Despite pledges from numerous international oil majors to leave Russia, this is easier said than done, and companies from the U.S. and the UK are still stuck with their Russian assets, Patrick Pouyanne, CEO at TotalEnergies, said on Wednesday.
In the days after the Russian invasion of Ukraine began, UK's BP and Shell said they would divest their Russian assets and stop trading with Russian oil.
The war in Ukraine "has caused us to fundamentally rethink bp's position with Rosneft. I am convinced that the decisions we have taken as a board are not only the right thing to do, but are also in the long-term interests of bp," BP's chief executive Bernard Looney said just days after the invasion.
U.S. supermajor ExxonMobil said it would discontinue operations at Sakhalin-1 and will make no new investments in Russia, deploring "Russia's military action."
Only TotalEnergies has not announced an immediate withdrawal from Russia, drawing a lot of criticism from investors and campaigners.
"Everybody's telling me that my Anglo-Saxon competitors are leaving," TotalEnergies's CEO Pouyanne told France's RTL radio today. "None of my competitors has left Russia, and knows how to leave Russia," he added.
"Do you want me to abandon assets in Russia to enrich Russians whom we have placed under sanctions? I won't give in to it, because that's demagogy," said Pouyanne, as quoted by Bloomberg.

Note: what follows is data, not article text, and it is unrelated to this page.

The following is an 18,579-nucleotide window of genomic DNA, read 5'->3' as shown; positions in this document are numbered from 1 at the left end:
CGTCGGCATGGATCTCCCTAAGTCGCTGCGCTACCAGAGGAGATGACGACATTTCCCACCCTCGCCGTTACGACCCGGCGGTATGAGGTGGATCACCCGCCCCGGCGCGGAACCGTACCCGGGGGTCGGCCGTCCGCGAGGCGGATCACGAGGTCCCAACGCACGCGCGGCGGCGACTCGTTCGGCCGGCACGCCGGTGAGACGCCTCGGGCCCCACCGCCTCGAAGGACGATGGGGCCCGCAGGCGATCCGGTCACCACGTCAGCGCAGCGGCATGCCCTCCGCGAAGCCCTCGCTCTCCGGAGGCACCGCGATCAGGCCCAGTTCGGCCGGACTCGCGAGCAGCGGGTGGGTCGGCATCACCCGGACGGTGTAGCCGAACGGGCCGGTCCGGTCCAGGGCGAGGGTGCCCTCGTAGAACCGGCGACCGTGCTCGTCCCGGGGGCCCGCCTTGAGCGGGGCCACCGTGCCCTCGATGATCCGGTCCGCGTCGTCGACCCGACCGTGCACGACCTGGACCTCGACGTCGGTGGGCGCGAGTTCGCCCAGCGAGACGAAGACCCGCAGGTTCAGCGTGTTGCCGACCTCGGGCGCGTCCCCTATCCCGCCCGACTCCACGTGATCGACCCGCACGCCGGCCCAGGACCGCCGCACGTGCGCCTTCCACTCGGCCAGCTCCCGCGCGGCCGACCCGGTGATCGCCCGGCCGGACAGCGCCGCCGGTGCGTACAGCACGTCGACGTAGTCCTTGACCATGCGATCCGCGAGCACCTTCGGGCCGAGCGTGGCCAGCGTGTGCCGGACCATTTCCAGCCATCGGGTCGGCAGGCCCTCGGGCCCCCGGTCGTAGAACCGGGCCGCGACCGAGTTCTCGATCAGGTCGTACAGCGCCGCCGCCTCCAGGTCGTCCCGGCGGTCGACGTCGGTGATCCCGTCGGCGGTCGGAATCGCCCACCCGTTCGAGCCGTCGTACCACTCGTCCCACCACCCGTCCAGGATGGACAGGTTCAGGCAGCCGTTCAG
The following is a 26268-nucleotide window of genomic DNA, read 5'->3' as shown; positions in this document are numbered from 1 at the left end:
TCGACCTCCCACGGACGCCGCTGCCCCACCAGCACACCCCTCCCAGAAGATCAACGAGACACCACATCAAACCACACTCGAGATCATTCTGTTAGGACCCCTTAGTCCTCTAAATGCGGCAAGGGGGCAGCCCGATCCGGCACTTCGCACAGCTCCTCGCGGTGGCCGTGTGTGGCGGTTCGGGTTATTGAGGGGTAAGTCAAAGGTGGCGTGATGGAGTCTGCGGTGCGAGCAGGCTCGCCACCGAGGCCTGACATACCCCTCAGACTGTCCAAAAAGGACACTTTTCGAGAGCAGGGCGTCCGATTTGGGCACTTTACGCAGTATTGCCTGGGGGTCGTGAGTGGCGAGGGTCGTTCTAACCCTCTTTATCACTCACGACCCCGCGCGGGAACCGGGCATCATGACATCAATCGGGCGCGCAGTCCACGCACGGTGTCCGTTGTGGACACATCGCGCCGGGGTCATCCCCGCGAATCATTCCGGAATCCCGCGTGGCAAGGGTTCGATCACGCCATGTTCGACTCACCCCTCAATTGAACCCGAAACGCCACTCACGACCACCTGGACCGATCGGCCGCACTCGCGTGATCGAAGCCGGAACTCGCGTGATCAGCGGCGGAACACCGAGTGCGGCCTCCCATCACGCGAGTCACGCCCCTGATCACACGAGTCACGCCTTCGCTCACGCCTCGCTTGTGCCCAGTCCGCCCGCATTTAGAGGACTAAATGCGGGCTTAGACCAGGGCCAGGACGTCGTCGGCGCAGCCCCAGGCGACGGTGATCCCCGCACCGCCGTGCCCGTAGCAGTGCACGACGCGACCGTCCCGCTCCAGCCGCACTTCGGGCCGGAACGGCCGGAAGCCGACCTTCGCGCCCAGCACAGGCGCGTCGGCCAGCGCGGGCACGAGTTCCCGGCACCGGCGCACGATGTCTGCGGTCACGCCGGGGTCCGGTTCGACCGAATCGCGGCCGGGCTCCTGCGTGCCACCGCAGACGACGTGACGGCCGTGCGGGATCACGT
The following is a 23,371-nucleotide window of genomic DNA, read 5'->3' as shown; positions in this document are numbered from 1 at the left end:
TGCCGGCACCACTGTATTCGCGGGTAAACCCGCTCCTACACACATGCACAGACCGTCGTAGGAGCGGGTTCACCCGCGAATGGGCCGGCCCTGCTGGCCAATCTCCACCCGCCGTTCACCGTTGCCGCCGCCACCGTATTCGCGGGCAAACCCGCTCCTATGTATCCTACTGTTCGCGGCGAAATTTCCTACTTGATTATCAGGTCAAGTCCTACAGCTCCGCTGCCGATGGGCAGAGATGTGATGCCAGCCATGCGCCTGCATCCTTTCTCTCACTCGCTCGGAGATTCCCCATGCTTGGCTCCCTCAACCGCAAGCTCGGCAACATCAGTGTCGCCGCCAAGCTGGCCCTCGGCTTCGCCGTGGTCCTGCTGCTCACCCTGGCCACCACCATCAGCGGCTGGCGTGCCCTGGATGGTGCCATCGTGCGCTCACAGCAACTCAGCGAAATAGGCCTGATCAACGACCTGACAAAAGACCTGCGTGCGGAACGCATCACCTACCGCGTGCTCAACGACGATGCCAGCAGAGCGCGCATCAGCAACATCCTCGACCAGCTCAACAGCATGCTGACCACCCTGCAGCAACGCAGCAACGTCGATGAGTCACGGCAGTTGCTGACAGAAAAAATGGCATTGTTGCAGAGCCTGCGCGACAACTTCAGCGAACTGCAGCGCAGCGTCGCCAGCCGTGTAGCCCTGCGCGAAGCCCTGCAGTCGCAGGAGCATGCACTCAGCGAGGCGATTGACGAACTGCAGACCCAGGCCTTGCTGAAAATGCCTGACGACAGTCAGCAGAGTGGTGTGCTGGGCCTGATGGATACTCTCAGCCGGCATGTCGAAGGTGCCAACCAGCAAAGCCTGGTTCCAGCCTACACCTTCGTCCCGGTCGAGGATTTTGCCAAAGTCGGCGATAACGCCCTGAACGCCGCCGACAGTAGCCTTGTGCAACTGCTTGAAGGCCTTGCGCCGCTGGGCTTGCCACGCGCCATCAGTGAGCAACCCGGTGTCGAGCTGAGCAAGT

On Tuesday, TotalEnergies shared its view and steps it had taken regarding its business in Russia "after the serious and unfounded accusations of "complicity in war crimes" leveled against TotalEnergies."
Condemning the Russian invasion of Ukraine once again, the company said it would not provide further capital for the development of projects in Russia, and it would no longer enter into or renew contracts to purchase Russian oil and petroleum products, "in order to halt all its purchases of Russian oil and petroleum products as soon as possible and by the end of 2022 at the latest."
TotalEnergies said it does not operate any oil and gas fields or any liquefied natural gas (LNG) plants in Russia.
Moreover, the company said that "The current environment of European sanctions and Russian laws controlling foreign investments in Russia would prevent TotalEnergies to find a non-Russian buyer for its minority interests in Russia. Abandoning these interests without consideration would enrich Russian investors, in contradiction with the sanctions' purpose."
By Tsvetana Paraskova for Oilprice.com
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